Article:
The Forums Home | Tech Tips | Gallery | FAQ | Events | Features | Search
Take time to remember ...

Memorial Day 2023

Click for the BIG image

Visit a spell at ...

The Legion Hall

Searching the Site

Get info about how to search the entire Stovebolt site here. To do a search for just the forums, get those details in the IT Shortbus fourm.
2023 Old Truck Calendars
Second one
Sweet-looking old Stovebolts

2023 Stovebolt Calendars

Check for details!

Who's Online Now
16 members (1953 Forever, Farmdog, cmayna, 3B, 2-Ton, Chris's 46 / 515, 3 invisible), 125 guests, and 3 robots.
Key: Admin, Global Mod, Mod
Forum Statistics
Most Online1,229
Jan 21st, 2020
Step-by-step instructions for pictures in the forums
Previous Thread
Next Thread
Print Thread
Joined: Dec 2007
Posts: 198
Wrench Fetcher
Jim Gs SLURP Project Posting 8: Driving Red Home to Jim Gs Garage

This posting is one in a series. If you have not yet read the earlier postings in the series, youll need to, as this posting wont make much sense without having done so! Just do a search using the word SLURP.

In my last posting, you heard from Carter Gresham all about his trip driving Red home to Texas after buying him in Colorado. In this posting, Im going to describe my own interesting trip to buy and pick up Red from Carter and the drive home to Spicewood, Texas. It turned out to be a trip full of surprises.

First, when Randy and I arrived at the designated meet point,Carter was not there. It turned out he had had trouble finding the keys at the last minute, even though he had set them and everything else out the night before. Talk about a Freudian signal that he might not have really wanted to sell Red . . .

Then, after Carter and had exchanged all the required paperwork, and I was all set to go, I asked how much gasoline was in it, and did the guage work as well as it appeared to. Carter said it was about half full, but his dear wife Debbie, no doubt remembering the non-scheduled fuel stop in Colorado three years ago, advised that I fill it SOON like at the gas station just 14 miles down the road!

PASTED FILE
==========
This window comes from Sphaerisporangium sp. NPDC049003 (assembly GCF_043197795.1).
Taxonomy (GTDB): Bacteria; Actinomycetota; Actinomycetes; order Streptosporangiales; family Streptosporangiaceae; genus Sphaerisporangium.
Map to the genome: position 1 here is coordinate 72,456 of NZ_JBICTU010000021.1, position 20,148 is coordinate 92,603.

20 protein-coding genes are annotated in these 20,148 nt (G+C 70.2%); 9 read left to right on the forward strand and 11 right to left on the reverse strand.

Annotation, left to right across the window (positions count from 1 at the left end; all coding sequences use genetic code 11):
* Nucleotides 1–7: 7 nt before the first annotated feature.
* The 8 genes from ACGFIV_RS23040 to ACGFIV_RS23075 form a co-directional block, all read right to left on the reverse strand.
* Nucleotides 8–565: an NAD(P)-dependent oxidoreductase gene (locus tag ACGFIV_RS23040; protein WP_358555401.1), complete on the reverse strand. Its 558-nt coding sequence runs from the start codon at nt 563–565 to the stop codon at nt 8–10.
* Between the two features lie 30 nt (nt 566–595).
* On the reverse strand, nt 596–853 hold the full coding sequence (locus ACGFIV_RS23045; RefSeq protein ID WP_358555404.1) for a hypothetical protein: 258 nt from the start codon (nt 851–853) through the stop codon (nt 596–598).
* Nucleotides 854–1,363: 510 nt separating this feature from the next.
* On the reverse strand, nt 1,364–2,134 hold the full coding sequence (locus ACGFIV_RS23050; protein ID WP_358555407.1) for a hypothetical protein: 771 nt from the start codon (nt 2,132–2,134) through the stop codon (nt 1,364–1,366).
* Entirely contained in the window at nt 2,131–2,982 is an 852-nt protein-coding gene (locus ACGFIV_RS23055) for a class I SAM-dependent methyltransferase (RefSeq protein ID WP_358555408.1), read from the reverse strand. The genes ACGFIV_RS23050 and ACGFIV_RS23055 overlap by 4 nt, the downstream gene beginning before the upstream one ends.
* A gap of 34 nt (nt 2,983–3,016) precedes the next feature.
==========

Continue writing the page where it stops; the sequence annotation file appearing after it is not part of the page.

I had no trouble backing the truck into the street, but it sure seemed reluctant to go FORWARD. It turned out that Red had decided at right this moment that his parking brake release spring was too tired to carry on, and had obstinately declined to release the parking brakes. Again, talk about a Freudian signal, this time from Red. Once I realized what was going on, I simply assisted the pedal upward with my foot to the off position, and we were on our way!

In could see within a mile that this gas gauge was going to be less precise than the one on the SSR. I could see that because it oscillated, somewhat randomly, between about 5/8 full and 3/8 full. Apparently, there is no damper on the mechanical float in the tank. I began to respect Debbies advise.

The next revelation occurred when I got onto the highway. There was absolutely no sense of inadequate power, despite the fact that even mildly hotrodded as it is, Reds 261 cubic inch inline six cant possibly make more than somewhere near crank horsepower at MOST (stay tuned for the thrilling dyno test results in a later posting!). The reason that it felt so capable is simple: its a torquer. Peak power on a stock 1958 model year 261 like Reds would be only around 150 crank hp and occur around 4000 rpm, but the stocker also still makes 121 crank horsepower at 60 mph (2800 rpm with stock gearing).

The engine technically makes peak torque at 2000 rpm, but it also literally makes more than 85% of peak torque at IDLE speed. At the other end of the rpm scale, its still making 81% of peak torque at 4200 rpm, where GM terminated the dyno test .

Since the road was posted at 60 mph, and since Carter had warned me that 3000 to 3200 rpm was the maximum advisable long-term cruise rpm for the engine (considering durability, fuel mileage, and noise), I settled in at an indicated 57 or 58 mph and 3000 rpm. I was expecting other vehicles on the road to pass me, since I was going 5 mph under the limit in a state where everyone drive OVER the limit. But, strangely, no one did.

At the gas station 14 miles later, Randy asked me how fast I thought I was going and I told him 57 or 58. Randy chuckled and pointed out that the SSRs speedometer, whose accuracy has been amply verified by consistency with its tachometer, by G-Tech readings, and by a highway speed radar robot (dont ask), was indicating 65. Oops . . .